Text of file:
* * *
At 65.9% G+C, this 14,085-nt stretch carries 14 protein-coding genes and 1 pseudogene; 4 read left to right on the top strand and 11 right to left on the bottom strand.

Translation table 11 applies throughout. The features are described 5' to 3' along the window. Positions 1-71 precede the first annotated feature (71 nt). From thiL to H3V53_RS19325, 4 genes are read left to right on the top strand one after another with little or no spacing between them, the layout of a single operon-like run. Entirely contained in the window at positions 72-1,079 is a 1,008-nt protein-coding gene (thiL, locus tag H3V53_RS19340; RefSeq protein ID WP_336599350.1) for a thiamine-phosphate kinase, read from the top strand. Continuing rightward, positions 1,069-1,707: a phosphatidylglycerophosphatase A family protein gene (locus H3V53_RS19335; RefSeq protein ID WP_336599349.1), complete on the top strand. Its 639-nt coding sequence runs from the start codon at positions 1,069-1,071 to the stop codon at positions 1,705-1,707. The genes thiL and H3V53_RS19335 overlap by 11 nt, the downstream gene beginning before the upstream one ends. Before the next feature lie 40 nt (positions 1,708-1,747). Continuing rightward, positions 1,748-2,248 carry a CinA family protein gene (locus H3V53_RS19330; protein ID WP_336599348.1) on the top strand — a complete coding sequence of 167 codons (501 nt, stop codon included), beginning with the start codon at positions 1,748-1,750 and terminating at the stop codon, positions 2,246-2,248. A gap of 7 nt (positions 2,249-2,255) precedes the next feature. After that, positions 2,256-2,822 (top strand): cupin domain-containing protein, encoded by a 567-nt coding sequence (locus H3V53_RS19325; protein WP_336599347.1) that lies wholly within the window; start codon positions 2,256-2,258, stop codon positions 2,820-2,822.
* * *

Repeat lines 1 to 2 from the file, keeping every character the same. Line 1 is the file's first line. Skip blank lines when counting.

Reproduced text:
At 65.9% G+C, this 14,085-nt stretch carries 14 protein-coding genes and 1 pseudogene; 4 read left to right on the top strand and 11 right to left on the bottom strand.

Translation table 11 applies throughout. The features are described 5' to 3' along the window. Positions 1-71 precede the first annotated feature (71 nt). From thiL to H3V53_RS19325, 4 genes are read left to right on the top strand one after another with little or no spacing between them, the layout of a single operon-like run. Entirely contained in the window at positions 72-1,079 is a 1,008-nt protein-coding gene (thiL, locus tag H3V53_RS19340; RefSeq protein ID WP_336599350.1) for a thiamine-phosphate kinase, read from the top strand. Continuing rightward, positions 1,069-1,707: a phosphatidylglycerophosphatase A family protein gene (locus H3V53_RS19335; RefSeq protein ID WP_336599349.1), complete on the top strand. Its 639-nt coding sequence runs from the start codon at positions 1,069-1,071 to the stop codon at positions 1,705-1,707. The genes thiL and H3V53_RS19335 overlap by 11 nt, the downstream gene beginning before the upstream one ends. Before the next feature lie 40 nt (positions 1,708-1,747). Continuing rightward, positions 1,748-2,248 carry a CinA family protein gene (locus H3V53_RS19330; protein ID WP_336599348.1) on the top strand — a complete coding sequence of 167 codons (501 nt, stop codon included), beginning with the start codon at positions 1,748-1,750 and terminating at the stop codon, positions 2,246-2,248. A gap of 7 nt (positions 2,249-2,255) precedes the next feature. After that, positions 2,256-2,822 (top strand): cupin domain-containing protein, encoded by a 567-nt coding sequence (locus H3V53_RS19325; protein WP_336599347.1) that lies wholly within the window; start codon positions 2,256-2,258, stop codon positions 2,820-2,822.